Generic sort

Joe Darcy joe.darcy at oracle.com
Sat Sep 13 16:53:07 UTC 2014


Hello,

On the topic of sorting floating-point values, note that the < operation 
does not impose a total ordering on floating-point values, primarily 
because of NaN. There is also the smaller issue of -0.0 being == to +0.0 
but the values being distinguishable.

A method like java.lang.Double.compare will serve your sorting needs though.

HTH,

-Joe

On 9/13/2014 9:26 AM, Paul Govereau wrote:
> Hello,
>
> I have been trying to write a fully generic SortedArrayList<any T>, 
> but I don't see a good way to implement sort. The difficulty has to do 
> with comparison. I am assuming that, like objects but unlike the 
> primitive types, value types will not have an implicit ordering. So, 
> objects and values must support an interface for comparison. For the 
> primitives, the bytecode needed for comparison is not easily 
> synthesized (e.g. do you choose fcmpl or fcmpg?).
>
> It seems that we need something like this:
>
> class SortedArrayList<any T> {
>   T[] array;
>   ...
>
>   <where ref T extends Comparable<T>>
>   int cmp(T x, T y) {
>      try return x.compareTo(y);
>      catch (NullPointerException e) {
>        return -1; // similar to fcmpl
>      }
>   }
>
>   <where val T extends Comparable<T>>
>   int cmp(T x, T y) {
>     return x.comapreTo(y);  // no null pointers.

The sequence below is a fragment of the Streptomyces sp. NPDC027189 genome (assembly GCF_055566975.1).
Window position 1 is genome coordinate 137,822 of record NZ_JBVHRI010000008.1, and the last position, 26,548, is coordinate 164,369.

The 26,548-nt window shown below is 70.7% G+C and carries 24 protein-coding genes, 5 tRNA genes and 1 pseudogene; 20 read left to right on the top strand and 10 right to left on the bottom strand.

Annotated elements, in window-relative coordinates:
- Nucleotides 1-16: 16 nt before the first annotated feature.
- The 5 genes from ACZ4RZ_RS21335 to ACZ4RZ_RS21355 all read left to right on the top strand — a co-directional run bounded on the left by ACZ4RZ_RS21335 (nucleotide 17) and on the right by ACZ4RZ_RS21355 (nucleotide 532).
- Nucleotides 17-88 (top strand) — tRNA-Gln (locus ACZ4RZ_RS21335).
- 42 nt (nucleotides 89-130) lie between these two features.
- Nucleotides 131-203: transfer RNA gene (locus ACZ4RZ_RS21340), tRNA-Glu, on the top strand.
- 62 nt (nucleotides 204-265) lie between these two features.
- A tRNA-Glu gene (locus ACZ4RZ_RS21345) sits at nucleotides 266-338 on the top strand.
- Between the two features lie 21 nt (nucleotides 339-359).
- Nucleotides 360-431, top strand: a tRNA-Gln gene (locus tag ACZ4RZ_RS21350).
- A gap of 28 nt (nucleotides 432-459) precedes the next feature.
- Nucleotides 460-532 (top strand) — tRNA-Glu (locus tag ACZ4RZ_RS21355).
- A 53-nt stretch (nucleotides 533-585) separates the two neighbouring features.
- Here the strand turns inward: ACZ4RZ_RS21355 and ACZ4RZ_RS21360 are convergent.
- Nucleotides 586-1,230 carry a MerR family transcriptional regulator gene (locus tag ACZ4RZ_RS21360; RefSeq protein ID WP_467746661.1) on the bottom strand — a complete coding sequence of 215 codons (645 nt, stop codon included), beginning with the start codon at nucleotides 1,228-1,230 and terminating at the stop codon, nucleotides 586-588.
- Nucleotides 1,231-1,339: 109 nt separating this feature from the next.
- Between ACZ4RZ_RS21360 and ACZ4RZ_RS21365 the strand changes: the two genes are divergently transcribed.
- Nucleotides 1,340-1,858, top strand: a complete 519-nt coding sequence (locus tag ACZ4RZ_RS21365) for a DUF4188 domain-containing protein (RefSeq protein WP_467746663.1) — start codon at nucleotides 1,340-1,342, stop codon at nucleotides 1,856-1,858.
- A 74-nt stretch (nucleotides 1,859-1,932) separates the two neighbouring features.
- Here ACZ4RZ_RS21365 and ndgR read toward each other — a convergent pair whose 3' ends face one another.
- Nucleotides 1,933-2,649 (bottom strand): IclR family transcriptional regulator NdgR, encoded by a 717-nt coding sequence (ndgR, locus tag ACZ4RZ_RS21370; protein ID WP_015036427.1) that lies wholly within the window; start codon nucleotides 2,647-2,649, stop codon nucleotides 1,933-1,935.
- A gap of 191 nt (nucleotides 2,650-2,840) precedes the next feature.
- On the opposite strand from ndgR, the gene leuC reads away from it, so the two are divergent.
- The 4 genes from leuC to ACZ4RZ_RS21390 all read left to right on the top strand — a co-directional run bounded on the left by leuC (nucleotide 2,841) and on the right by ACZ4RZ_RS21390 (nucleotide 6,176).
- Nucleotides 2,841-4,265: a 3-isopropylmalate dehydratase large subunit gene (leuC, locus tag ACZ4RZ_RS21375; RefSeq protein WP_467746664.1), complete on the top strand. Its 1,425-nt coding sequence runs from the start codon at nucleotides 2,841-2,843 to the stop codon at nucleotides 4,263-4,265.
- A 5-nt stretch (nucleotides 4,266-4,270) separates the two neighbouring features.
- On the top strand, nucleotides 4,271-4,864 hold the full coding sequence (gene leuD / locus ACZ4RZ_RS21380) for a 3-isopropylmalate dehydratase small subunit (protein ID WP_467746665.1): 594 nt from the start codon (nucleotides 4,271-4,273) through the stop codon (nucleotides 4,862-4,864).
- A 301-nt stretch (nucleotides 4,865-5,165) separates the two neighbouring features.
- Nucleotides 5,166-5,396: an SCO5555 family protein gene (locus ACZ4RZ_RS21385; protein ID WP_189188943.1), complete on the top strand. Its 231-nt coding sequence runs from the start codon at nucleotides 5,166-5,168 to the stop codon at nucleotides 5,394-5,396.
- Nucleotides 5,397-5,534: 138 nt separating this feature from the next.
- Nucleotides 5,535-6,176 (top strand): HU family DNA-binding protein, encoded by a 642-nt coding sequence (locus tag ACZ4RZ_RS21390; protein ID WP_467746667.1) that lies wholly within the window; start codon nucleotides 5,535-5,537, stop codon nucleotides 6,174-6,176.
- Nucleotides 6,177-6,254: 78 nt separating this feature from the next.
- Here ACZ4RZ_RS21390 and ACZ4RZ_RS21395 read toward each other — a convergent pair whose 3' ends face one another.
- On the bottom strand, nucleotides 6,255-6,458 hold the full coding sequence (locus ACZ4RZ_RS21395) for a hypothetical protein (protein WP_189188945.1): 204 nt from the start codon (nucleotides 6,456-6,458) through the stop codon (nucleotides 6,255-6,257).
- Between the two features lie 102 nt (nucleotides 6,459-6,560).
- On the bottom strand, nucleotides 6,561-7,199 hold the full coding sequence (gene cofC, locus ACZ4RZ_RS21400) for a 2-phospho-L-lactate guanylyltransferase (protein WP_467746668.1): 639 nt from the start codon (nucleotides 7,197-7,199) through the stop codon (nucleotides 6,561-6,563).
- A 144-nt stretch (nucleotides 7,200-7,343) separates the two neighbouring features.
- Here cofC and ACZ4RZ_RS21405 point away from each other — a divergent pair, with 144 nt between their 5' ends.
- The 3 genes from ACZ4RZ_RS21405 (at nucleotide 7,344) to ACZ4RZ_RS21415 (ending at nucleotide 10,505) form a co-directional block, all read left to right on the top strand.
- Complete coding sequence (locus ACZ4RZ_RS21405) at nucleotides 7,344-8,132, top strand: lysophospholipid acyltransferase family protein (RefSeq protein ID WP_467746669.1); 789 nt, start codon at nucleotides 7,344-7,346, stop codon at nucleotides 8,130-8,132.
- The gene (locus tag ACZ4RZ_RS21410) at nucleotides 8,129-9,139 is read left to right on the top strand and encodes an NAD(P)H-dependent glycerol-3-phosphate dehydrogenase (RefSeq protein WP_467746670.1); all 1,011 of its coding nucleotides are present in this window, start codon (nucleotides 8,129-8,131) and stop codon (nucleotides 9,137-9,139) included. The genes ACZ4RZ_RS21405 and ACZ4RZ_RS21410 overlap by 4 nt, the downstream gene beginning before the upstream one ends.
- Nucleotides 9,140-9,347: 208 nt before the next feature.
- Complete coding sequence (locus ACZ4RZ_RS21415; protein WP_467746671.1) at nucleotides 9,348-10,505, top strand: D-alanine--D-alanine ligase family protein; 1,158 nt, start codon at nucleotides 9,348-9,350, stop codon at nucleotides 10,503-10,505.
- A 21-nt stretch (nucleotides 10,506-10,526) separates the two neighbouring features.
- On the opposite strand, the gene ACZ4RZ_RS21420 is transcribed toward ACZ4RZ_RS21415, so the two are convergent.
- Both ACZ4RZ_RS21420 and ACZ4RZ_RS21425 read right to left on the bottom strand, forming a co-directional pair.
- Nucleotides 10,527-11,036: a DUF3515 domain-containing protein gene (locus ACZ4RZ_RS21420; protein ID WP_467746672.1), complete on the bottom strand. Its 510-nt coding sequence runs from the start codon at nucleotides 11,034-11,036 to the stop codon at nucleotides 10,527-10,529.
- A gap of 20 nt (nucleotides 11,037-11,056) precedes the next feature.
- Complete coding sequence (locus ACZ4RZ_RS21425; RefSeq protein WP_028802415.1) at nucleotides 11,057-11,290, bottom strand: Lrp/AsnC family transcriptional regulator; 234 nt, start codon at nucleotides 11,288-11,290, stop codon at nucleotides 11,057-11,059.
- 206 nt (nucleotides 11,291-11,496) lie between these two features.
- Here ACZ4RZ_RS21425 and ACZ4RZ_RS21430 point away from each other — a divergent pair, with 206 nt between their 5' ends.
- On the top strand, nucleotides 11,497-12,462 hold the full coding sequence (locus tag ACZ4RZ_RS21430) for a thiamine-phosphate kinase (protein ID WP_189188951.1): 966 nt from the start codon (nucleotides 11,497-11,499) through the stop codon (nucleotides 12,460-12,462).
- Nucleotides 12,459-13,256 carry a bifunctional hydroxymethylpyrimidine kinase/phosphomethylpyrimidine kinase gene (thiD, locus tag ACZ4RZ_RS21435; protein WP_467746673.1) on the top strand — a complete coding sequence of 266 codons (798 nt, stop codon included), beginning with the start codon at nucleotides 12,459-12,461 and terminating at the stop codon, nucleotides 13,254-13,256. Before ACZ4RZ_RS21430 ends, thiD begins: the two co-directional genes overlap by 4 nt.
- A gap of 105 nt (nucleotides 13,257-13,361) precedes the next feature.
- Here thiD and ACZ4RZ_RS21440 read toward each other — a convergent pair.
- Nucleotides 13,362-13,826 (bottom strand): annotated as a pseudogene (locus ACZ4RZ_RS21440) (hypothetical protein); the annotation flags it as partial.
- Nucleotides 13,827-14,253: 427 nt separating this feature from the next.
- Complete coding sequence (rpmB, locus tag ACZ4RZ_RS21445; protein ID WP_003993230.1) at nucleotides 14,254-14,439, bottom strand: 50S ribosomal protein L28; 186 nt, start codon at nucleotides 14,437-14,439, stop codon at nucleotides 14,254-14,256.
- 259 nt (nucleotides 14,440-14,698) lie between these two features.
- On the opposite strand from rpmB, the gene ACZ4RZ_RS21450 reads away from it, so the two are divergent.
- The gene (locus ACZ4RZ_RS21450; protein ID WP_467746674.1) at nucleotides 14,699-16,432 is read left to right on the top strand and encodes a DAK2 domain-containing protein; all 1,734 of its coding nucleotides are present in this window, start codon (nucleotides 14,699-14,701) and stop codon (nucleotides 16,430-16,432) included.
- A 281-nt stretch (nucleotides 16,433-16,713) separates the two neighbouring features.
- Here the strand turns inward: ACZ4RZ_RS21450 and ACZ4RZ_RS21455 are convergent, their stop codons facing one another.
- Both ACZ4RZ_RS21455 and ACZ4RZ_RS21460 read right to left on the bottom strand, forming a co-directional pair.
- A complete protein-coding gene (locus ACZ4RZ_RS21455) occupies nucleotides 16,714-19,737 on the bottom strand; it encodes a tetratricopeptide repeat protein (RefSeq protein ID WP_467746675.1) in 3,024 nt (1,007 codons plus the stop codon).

>   }
>
>   <where T=int|char|byte|boolean>
>   int cmp(T x, T y) { return x < y; }  // if_icmplt
>   <where T=long>
>   int cmp(T x, T y) { return x < y; }  // lcmp; iflt
>   <where T=float>
>   int cmp(T x, T y) { return x < y; }  // fcmpl; iflt
>   <where T=double>
>   int cmp(T x, T y) { return x < y; }  // dcmpl; iflt
>
>   ...
> }
>
> Note, in this case SortedArrayList<Object> is not inhabited. Do we 
> think that the programmer must give an implementation for Object that 
> raises exceptions, or do we think the type system will disallow 
> instantiation with Object?
>
> Here is another example along the same lines.
>
> class Group<any T> {
>   ...
>   <where ref T extends Numeric<T>>
>   T add(T x, T y) { return x.add(y); } // invoke*
>
>   <where val T extends Numeric<T>>
>   T add(T x, T y) { return x.add(y); } // vinvoke*
>
>   <where prim T>
>   T add(T x, T y) { return x+y; }  // iadd/ladd/fadd/dadd
> }
>
> Group<BigInteger> OK reference type
> Group<Complex>    OK value type
> Group<int>        OK primitive
> Group<Object>     ?? not OK
>
> Paul



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